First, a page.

The Los Angeles Clippers remain one of the NBA's most entertaining teams, a squad bent on attempting to move up in the NBA's strata after a second-round appearance last season (just the team's second trip to that round since moving to Los Angeles in 1984), in a season rife with potential once it gets its injury and conditioning issues settled out and, possibly, decides to upgrade on the sideline.
The team also, outside of splashy free-agent moves that really didn't start until the team matched offers for free agents Elton Brand and Corey Maggette nine years ago, remains insufferably cheap. The franchise can point to massive contract extensions for big men Blake Griffin and DeAndre Jordan and the hoped for deal this summer that will keep Chris Paul around, but outside of players the franchise led by team owner Donald Sterling remains a Mickey Mouse organization. Actually, strike that. Disney actually spends lots of money on its employees.
The latest proof? Word from the Los Angeles Times on the jump that Portland Trail Blazers GM Neil Olshey made from the Clippers to Portland last year. The Blazers have some nice assets, but they're also a rebuilding team working without super-high draft picks and some pretty expensive contracts already on the payroll; on top of the fact that owner Paul Allen has gone through three (two real, one pseudo) GMs in three previous seasons. The Clippers were a potential 50-win team with the best point guard in the world and Griffin's potential on the roster. Why leave?
[Related: Lamar Odom forgets which team he's on]
They're the Clippers. And according to this piece, they're super-cheap. Read on:
The Clippers announced on June 1 that they had reached an agreement in principle to retain Olshey. Three days later, he was on the Trail Blazers' payroll.
What happened? Portland owner Paul Allen, the billionaire co-founder of Microsoft, swooped in with a contract offer including more money and more years than a proposal previously made by Donald Sterling, his Clippers counterpart.
Call it Deal 2.0.
Olshey's contract reportedly was for three guaranteed years and $3.6 million, with team options for two additional years. Sterling had offered one year for about $750,000.
It's true that Olshey's annual salary in Portland nearly doubled the offer that the Clippers gave him, but to me the sticking point is the "one year" part of Los Angeles' offer. Sterling couldn't be bothered to put two or three (or, heaven forbid, four or five?) years on the table for the man whose cap work and draft work aided in turning the Clippers back into winners?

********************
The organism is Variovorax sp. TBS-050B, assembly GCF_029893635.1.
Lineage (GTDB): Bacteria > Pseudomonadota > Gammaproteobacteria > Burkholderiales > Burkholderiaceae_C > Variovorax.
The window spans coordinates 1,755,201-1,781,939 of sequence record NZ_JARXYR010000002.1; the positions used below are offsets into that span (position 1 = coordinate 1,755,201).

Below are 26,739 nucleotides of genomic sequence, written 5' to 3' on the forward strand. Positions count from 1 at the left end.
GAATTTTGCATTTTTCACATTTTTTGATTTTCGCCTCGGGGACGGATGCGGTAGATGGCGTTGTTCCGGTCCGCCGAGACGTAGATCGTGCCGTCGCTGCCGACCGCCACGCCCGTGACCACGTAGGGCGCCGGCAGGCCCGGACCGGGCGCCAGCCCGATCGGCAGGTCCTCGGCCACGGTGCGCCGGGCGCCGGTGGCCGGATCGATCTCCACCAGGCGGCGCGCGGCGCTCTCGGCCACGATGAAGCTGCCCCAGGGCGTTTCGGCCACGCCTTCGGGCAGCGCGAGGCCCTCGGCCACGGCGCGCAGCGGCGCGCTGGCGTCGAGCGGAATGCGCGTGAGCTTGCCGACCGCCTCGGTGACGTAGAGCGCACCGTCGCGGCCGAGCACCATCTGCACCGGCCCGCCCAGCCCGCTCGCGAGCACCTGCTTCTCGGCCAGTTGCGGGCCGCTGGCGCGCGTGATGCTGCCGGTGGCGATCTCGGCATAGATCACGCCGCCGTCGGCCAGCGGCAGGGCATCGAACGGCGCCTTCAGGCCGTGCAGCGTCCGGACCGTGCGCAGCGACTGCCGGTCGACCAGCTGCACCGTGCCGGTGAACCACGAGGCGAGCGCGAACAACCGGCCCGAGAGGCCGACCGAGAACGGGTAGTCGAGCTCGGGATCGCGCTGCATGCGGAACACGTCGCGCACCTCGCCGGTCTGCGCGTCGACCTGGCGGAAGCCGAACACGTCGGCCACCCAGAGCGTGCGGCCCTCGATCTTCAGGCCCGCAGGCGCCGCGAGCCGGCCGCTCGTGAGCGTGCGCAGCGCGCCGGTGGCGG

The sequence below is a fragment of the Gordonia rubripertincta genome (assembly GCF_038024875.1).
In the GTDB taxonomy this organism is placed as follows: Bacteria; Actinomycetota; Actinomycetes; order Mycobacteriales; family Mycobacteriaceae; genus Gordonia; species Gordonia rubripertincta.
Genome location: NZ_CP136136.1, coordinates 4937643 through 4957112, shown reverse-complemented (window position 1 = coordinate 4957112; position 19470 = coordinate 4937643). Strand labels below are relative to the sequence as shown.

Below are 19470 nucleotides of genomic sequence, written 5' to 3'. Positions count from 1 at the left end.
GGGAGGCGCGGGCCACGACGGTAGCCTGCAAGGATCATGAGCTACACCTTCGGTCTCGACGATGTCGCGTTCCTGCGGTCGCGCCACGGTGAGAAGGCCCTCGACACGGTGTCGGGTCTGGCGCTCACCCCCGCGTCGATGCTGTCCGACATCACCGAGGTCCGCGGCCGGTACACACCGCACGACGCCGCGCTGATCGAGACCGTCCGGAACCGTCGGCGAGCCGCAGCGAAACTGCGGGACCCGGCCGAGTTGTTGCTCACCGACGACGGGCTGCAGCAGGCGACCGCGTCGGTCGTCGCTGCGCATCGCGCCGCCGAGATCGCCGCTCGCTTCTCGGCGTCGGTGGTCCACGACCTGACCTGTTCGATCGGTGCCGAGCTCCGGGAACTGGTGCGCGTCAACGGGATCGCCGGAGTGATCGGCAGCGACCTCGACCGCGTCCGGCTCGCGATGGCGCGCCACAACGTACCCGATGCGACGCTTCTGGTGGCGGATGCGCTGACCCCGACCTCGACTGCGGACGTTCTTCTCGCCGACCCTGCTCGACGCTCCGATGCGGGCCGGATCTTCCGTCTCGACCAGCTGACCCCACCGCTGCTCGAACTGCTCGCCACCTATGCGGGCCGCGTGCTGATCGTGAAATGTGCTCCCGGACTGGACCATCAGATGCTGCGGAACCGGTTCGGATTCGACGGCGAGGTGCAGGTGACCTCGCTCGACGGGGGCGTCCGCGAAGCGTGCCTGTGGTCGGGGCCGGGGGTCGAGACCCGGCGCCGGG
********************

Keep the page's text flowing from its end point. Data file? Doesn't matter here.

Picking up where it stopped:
(Although, yes, the difference between a guaranteed $1.2 million and $750,000 is pretty significant.)
One year, though. That's insulting for a start, and made all the more frustrating when you read Ben Bolch's report that points out that Olshey was on a "month-to-month" contract with the Clippers.
Think about that.
Leader of your team. "Director of basketball operations." Structure-creating influence above all. Someone who is asked to make deals in February that will result in space to sign or trade for someone months or even years later, and you keep him around on a month-by-month basis. No mere scout, no tape operator or front office helper. The boss of the basketball team, "month-to-month."
It's no wonder Olshey readily agreed that, even before hearing the contents of Portland's offer to him, that he wouldn't give the Clippers a chance to counter offer before taking or declining Paul Allen's deal. Such is the loyalty you engender when you keep a personnel chief around "month-to-month," and then offer him a one-year deal following your best season in years.
This isn't to say we're Olshey's biggest fans. We wonder about the courtship of Nicolas Batum in Portland, and his role in hiring Vinny Del Negro (who may have won over Sterling, personally) in Los Angeles. Stuck without much to leap toward in his first offseason with Portland, Olshey did well in the draft and sustained some needed rotation helpers alongside giving Terry Stotts what might be his last chance as an NBA head coach.
No executive should have been treated like that in Los Angeles, though. Just like no coach deserves the "what part of 'guaranteed' don't you understand?"-treatment that Sterling gives his ex-coaches, and scouts and front office workers shouldn't have to endlessly chase down their agreed-upon payment in the Clipper organization. If Bolch's reporting is correct, this is just another embarrassing turn for Sterling, and the Clippers.
And for the NBA, the league that never seems to care about its greatest embarrassment in Donald Sterling.
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